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Old 15-06-2015, 08:16   #1
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Staying motivated with all the projects

Howdy Folks,

My wife and I just got back from another boat weekend and I'm a bit frustrated with my own laziness and thought I'd share. We've owned the boat for a little less than a year and overall she's in excellent shape. No glaring immediate issues but like any 16 year old boat there are things to do. My problem seems to be that our time on the boat is so limited that I tend to get lazy and just want to enjoy myself when we're there....or gasp...go sailing. But I know there are things I need to take care of while we're there too and I try to balance the chores with something fun too.

For instance, Saturday was a bit of a rain out for us. So we spent the day inside taking care of a few minor interior projects. I fixed a few sticking doors with a small hand plane and some sand paper...will varnish once I know the problem is solved. IP builds a great boat but they fit everything so tightly that things like humidity make a big difference. Our boat lived 15 years on the Chesapeake and when we hit the Bahamas and then Kemah, a few of the doors got a bit tricky to close...not a tough fix.

So then on Sunday the weather was nice and we opted to take the boat out rather than stay at the dock and do the winch maintenance that's also staring us in the face. It was the first time we've been out just the two of us since the Bahamas and I'm glad we went though we did run into a slight issue with our in mast furling system. Evidently when we put the sail away last time it must have been a bit slack because it jammed on us pulling it out. First time ever in 1500sh nm of sailing her and I know we caused the issue. Fortunately it jammed going out and we where able to furl it back in with no problem. So we messed with it for a while but as the wind and rain where once again picking up. We decided to just furl it and head back to the dock to sort things out. Which I still think was the right decision for us, since we got back to the dock and where able to free up the sail with no problem. Once I worked through the process I'm sure I could have done it easily "out there" and part of me wishes I had so we could have enjoyed some time in the bay. I just keep remembering all the stories about a chain of poor decisions leading to a major problem and that's why we decided that the first time clearing a jammed sail it was probably better to just sort it out safely back at the dock. Next time we'll work to avoid it all together by avoiding a jam, but I'm confident I can clear it if it happens again while we're out and about. But man...I'm digressing big time.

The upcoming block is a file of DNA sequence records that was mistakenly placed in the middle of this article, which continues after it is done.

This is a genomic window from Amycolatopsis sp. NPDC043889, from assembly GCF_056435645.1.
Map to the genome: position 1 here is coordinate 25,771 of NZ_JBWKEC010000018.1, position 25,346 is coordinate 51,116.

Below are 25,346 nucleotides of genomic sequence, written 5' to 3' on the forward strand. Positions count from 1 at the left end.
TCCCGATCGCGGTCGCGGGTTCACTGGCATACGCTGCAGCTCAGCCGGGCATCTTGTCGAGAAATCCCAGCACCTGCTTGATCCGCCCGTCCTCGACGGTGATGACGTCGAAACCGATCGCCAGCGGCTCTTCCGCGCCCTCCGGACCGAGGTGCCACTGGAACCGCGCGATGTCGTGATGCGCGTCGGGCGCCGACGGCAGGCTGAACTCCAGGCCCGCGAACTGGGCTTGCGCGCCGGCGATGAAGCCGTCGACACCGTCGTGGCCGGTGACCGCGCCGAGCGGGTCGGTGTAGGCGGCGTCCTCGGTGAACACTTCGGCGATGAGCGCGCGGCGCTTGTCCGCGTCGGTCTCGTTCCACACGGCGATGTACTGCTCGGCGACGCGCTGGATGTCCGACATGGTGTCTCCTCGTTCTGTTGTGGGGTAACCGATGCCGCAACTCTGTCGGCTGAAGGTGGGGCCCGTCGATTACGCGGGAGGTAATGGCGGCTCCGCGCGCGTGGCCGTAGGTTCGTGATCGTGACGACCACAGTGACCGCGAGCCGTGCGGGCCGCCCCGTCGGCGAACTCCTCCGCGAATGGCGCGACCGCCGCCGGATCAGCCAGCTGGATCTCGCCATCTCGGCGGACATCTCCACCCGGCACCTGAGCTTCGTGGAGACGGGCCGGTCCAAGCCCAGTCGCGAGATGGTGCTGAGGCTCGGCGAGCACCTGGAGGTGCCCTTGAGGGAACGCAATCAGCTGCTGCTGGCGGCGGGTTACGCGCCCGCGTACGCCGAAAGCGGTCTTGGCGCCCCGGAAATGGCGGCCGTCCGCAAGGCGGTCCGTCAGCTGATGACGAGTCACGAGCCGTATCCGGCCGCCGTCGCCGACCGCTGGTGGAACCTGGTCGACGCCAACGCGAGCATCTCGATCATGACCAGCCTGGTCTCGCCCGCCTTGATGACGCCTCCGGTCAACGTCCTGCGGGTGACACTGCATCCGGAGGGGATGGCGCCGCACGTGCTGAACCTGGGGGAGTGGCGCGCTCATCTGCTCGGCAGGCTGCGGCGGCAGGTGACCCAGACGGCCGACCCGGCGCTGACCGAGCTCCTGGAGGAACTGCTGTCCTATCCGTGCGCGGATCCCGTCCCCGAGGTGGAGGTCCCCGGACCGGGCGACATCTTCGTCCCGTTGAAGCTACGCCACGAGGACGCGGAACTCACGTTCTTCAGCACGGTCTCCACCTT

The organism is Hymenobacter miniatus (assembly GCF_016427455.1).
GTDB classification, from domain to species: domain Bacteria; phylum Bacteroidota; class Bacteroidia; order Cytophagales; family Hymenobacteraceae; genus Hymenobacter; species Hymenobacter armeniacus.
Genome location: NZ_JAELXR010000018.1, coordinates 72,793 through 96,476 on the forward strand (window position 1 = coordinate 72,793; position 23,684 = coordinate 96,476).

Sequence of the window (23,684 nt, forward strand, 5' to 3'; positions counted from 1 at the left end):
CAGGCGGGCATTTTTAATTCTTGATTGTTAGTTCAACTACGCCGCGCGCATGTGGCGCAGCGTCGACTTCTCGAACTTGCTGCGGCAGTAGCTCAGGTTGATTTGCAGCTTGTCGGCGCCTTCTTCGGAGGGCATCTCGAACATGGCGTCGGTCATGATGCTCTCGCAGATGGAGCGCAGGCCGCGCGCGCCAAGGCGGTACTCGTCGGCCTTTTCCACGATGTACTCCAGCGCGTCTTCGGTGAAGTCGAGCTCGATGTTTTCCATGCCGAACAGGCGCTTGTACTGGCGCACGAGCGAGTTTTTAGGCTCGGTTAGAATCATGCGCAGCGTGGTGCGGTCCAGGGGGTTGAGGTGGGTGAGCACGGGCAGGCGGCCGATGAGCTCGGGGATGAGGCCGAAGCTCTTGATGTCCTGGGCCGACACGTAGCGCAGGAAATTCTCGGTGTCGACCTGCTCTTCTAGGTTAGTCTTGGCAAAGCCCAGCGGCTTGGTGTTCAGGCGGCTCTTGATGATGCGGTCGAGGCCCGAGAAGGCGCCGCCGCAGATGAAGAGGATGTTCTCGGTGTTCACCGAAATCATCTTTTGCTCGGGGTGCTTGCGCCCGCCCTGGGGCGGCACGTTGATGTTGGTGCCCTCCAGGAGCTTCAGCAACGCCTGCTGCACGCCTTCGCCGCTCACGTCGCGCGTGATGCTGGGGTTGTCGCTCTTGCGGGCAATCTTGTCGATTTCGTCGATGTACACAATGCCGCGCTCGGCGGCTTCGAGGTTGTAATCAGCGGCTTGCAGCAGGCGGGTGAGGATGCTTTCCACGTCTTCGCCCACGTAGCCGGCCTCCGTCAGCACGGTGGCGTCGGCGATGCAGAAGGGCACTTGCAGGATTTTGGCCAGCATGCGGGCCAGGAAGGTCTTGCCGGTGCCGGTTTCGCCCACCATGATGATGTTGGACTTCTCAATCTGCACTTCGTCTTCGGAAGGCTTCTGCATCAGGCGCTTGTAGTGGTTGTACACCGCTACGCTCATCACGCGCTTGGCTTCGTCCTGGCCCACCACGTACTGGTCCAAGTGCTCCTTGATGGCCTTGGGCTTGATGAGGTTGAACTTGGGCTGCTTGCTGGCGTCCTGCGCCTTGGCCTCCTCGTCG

So once we where tucked back into our slip, we went ahead and doubled up on our dock lines since Kemah is in the path of a tropical storm later this week and we'll be away from the boat. Once that was done and the main was sorted out, we SHOULD have tackled those winch rebuilds. But I was hot, sweaty and the marina pool and a couple cold beverages where calling, so we just opted to go relax for a bit. Next time we're at the boat we'll be rebuilding winches (first time for us) before we do anything fun but I'm just curious. How do you balance your time when living away from the boat and relegated to a couple weekends a month? We could afford to have someone do a lot of this for us, but that defeats the purpose of buying the boat when we did. Which was to learn everything inside and out before heading out for some extended cruising. We want to learn how to do everything and that definitely includes the maintenance but of equal importance is actually leaving the dock as often as possible and being comfortable sailing/motoring in a variety of conditions.

On a side note, I realized after this trip that this was the first time we've taken the boat out where I wasn't nervous about bringing her back in to the dock. I'm not saying I'm an expert by any means but have done it enough now to know that as long as we take it slow, I have a pretty good feel for how the boat will handle at the dock...so I know the plan is working.


Anyway, hope everyone enjoyed their weekends and hope some of you where a bit more productive than we where.

-EB
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Old 15-06-2015, 08:39   #2
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Re: Staying motivated with all the projects